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March 17, 2021 19:32
February 27, 2022 17:57


A Bash shell script which uses ipset and iptables to ban a large number of IP addresses published in IP blacklists. ipset uses a hashtable to store/fetch IP addresses and thus the IP lookup is a lot (!) faster than thousands of sequentially parsed iptables ban rules. However, the limit of an ipset list is 2^16 entries.

The ipset command doesn't work under OpenVZ. It works fine on dedicated and fully virtualized servers like KVM though.

What's new

  • 10/17/2018: Added support for CIDR aggregation if iprange command is available
  • 10/17/2018: Merged Shellcheck PR from @extremeshok
  • 05/10/2018: Added regex filter improvements from @sbujam
  • 08/15/2017: Filtering default gateway and multicast ranges
  • 01/20/2017: Ignoring "Service unavailable" HTTP status code, removed IGNORE_CURL_ERRORS
  • 11/04/2016: Documentation added to show how to prevent fail2ban from inserting its rules above the ipset-blacklist when restarting the fail2ban service
  • 11/11/2015: Merged all suggestions from @drzraf
  • 10/24/2015: Outsourced the entire configuration in it's own configuration file. Makes updating the shell script way easier!
  • 10/22/2015: Changed the documentation, the script should be put in /usr/local/sbin not /usr/local/bin

Quick start for Debian/Ubuntu based installations

  1. wget -O /usr/local/sbin/
  2. chmod +x /usr/local/sbin/
  3. mkdir -p /etc/ipset-blacklist ; wget -O /etc/ipset-blacklist/ipset-blacklist.conf
  4. Modify ipset-blacklist.conf according to your needs. Per default, the blacklisted IP addresses will be saved to /etc/ipset-blacklist/ip-blacklist.restore
  5. apt-get install ipset
  6. Create the ipset blacklist and insert it into your iptables input filter (see below). After proper testing, make sure to persist it in your firewall script or similar or the rules will be lost after the next reboot.
  7. Auto-update the blacklist using a cron job

First run, create the list

to generate the /etc/ipset-blacklist/ip-blacklist.restore:

/usr/local/sbin/ /etc/ipset-blacklist/ipset-blacklist.conf

iptables filter rule

# Enable blacklists
ipset restore < /etc/ipset-blacklist/ip-blacklist.restore
iptables -I INPUT 1 -m set --match-set blacklist src -j DROP

Make sure to run this snippet in a firewall script or just insert it to /etc/rc.local.

Cron job

In order to auto-update the blacklist, copy the following code into /etc/cron.d/update-blacklist. Don't update the list too often or some blacklist providers will ban your IP address. Once a day should be OK though.

33 23 * * *      root /usr/local/sbin/ /etc/ipset-blacklist/ipset-blacklist.conf

Check for dropped packets

Using iptables, you can check how many packets got dropped using the blacklist:

drfalken@wopr:~# iptables -L INPUT -v --line-numbers
Chain INPUT (policy DROP 60 packets, 17733 bytes)
num   pkts bytes target            prot opt in  out source   destination
1       15  1349 DROP              all  --  any any anywhere anywhere     match-set blacklist src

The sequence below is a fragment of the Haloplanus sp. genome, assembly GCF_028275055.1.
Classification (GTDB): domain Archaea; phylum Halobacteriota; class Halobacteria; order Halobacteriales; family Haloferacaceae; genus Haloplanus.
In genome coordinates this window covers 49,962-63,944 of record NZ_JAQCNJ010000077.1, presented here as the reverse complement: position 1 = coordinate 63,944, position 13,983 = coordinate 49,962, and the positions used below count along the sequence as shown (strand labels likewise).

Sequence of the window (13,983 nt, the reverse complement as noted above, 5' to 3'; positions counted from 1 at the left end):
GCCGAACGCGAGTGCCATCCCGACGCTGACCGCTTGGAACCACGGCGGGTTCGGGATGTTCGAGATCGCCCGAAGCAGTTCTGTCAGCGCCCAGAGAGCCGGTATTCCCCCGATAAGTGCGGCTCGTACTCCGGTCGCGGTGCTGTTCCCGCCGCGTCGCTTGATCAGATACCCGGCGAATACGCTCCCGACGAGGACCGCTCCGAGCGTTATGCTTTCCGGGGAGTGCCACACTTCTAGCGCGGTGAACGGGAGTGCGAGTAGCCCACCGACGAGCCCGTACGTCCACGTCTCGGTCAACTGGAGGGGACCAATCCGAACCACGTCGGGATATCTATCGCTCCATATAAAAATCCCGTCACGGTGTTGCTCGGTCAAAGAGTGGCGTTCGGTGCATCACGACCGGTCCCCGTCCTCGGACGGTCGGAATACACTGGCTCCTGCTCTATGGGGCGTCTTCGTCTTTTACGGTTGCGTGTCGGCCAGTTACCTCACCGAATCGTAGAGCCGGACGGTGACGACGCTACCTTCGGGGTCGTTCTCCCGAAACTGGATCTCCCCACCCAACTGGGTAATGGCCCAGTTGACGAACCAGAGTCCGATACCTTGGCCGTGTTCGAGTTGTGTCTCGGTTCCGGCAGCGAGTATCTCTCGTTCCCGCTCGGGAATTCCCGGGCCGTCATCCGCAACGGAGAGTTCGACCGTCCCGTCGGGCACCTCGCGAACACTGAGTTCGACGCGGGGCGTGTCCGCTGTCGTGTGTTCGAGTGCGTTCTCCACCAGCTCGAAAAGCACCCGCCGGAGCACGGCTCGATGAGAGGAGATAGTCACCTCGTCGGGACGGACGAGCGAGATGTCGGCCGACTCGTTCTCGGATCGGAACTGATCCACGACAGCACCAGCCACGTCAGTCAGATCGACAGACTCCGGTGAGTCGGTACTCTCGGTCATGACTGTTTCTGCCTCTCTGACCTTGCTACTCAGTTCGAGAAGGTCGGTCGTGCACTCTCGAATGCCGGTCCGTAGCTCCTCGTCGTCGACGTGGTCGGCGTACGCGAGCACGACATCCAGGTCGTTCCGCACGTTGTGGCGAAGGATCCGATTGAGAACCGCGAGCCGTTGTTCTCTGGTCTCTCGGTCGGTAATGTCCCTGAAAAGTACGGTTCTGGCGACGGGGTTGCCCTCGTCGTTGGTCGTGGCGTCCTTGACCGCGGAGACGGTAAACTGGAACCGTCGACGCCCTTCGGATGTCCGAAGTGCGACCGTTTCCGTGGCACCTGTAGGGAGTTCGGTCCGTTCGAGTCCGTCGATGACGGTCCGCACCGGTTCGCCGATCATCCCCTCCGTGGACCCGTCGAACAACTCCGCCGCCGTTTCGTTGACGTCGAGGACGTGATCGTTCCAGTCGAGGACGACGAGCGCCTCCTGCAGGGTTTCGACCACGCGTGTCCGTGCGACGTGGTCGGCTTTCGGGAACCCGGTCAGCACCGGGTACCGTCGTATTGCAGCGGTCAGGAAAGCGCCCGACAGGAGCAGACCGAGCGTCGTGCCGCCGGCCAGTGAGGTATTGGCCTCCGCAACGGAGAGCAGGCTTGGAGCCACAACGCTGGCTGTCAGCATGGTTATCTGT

2        0     0 fail2ban-vsftpd   tcp  --  any any anywhere anywhere     multiport dports ftp,ftp-data,ftps,ftps-data
3      912 69233 fail2ban-ssh-ddos tcp  --  any any anywhere anywhere     multiport dports ssh
4      912 69233 fail2ban-ssh      tcp  --  any any anywhere anywhere     multiport dports ssh

Since iptable rules are parsed sequentally, the ipset-blacklist is most effective if it's the topmost rule in iptable's INPUT chain. However, restarting fail2ban usually leads to a situation, where fail2ban inserts its rules above our blacklist drop rule. To prevent this from happening we have to tell fail2ban to insert its rules at the 2nd position. Since the iptables-multiport action is the default ban-action we have to add a file to /etc/fail2ban/action.d:

tee << EOF /etc/fail2ban/action.d/iptables-multiport.local
actionstart = <iptables> -N f2b-<name>
              <iptables> -A f2b-<name> -j <returntype>
              <iptables> -I <chain> 2 -p <protocol> -m multiport --dports <port> -j f2b-<name>

(Please keep in in mind this is entirely optional, it just makes dropping blacklisted IP addresses most effective)

Modify the blacklists you want to use

Edit the BLACKLIST array in /etc/ipset-blacklist/ipset-blacklist.conf to add or remove blacklists, or use it to add your own blacklists.

"" # Your personal blacklist
"" # Project Honey Pot Directory of Dictionary Attacker IPs
# I don't want this: ""  # 30 day List

If you for some reason want to ban all IP addresses from a certain country, have a look at's aggregated IP lists which you can simply add to the BLACKLISTS variable. For a ton of spam and malware related blacklists, check out this github repo:


Set blacklist-tmp is full, maxelem 65536 reached

Increase the ipset list capacity. For instance, if you want to store up to 80,000 entries, add these lines to your ipset-blacklist.conf:


ipset v6.20.1: Error in line 2: Set cannot be created: set with the same name already exists

If this happens after changing the MAXELEM parameter: ipset seems to be unable to recreate an exising list with a different size. You will have to solve this manually by deleting and inserting the blacklist in ipset and iptables. A reboot will help as well and may be easier. You may want to remove /etc/ipset-blacklist/ip-blacklist.restore too because it may still contain the old MAXELEM size.

ipset v6.12: No command specified: unknown argument -file

You're using an outdated version of ipset which is not supported.


A bash script to ban large numbers of IP addresses published in blacklists.